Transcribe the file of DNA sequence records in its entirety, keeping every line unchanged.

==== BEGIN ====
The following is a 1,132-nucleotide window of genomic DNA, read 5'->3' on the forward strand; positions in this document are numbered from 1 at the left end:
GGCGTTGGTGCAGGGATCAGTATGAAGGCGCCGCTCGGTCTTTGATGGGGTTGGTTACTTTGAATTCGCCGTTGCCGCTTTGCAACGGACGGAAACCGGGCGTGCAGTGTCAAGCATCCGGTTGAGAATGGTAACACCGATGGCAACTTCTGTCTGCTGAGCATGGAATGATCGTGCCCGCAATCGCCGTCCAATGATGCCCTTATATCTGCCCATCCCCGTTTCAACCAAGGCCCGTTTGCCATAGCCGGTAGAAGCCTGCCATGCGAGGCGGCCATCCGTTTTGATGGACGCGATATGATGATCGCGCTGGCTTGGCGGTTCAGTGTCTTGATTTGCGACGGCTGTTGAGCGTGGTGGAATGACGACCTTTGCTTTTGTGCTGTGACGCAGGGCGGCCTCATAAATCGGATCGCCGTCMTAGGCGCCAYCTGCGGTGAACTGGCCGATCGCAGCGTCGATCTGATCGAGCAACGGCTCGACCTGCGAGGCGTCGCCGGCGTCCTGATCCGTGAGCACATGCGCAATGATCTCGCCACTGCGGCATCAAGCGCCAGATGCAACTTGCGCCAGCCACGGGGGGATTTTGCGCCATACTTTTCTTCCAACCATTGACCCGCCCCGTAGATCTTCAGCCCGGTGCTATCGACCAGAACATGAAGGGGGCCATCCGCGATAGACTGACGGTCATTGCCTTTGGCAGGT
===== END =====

The following is a 1,132-nucleotide window of genomic DNA, read 5'->3' on the forward strand; positions in this document are numbered from 1 at the left end:
GGCGTTGGTGCAGGGATCAGTATGAAGGCGCCGCTCGGTCTTTGATGGGGTTGGTTACTTTGAATTCGCCGTTGCCGCTTTGCAACGGACGGAAACCGGGCGTGCAGTGTCAAGCATCCGGTTGAGAATGGTAACACCGATGGCAACTTCTGTCTGCTGAGCATGGAATGATCGTGCCCGCAATCGCCGTCCAATGATGCCCTTATATCTGCCCATCCCCGTTTCAACCAAGGCCCGTTTGCCATAGCCGGTAGAAGCCTGCCATGCGAGGCGGCCATCCGTTTTGATGGACGCGATATGATGATCGCGCTGGCTTGGCGGTTCAGTGTCTTGATTTGCGACGGCTGTTGAGCGTGGTGGAATGACGACCTTTGCTTTTGTGCTGTGACGCAGGGCGGCCTCATAAATCGGATCGCCGTCMTAGGCGCCAYCTGCGGTGAACTGGCCGATCGCAGCGTCGATCTGATCGAGCAACGGCTCGACCTGCGAGGCGTCGCCGGCGTCCTGATCCGTGAGCACATGCGCAATGATCTCGCCACTGCGGCATCAAGCGCCAGATGCAACTTGCGCCAGCCACGGGGGGATTTTGCGCCATACTTTTCTTCCAACCATTGACCCGCCCCGTAGATCTTCAGCCCGGTGCTATCGACCAGAACATGAAGGGGGCCATCCGCGATAGACTGACGGTCATTGCCTTTGGCAGGT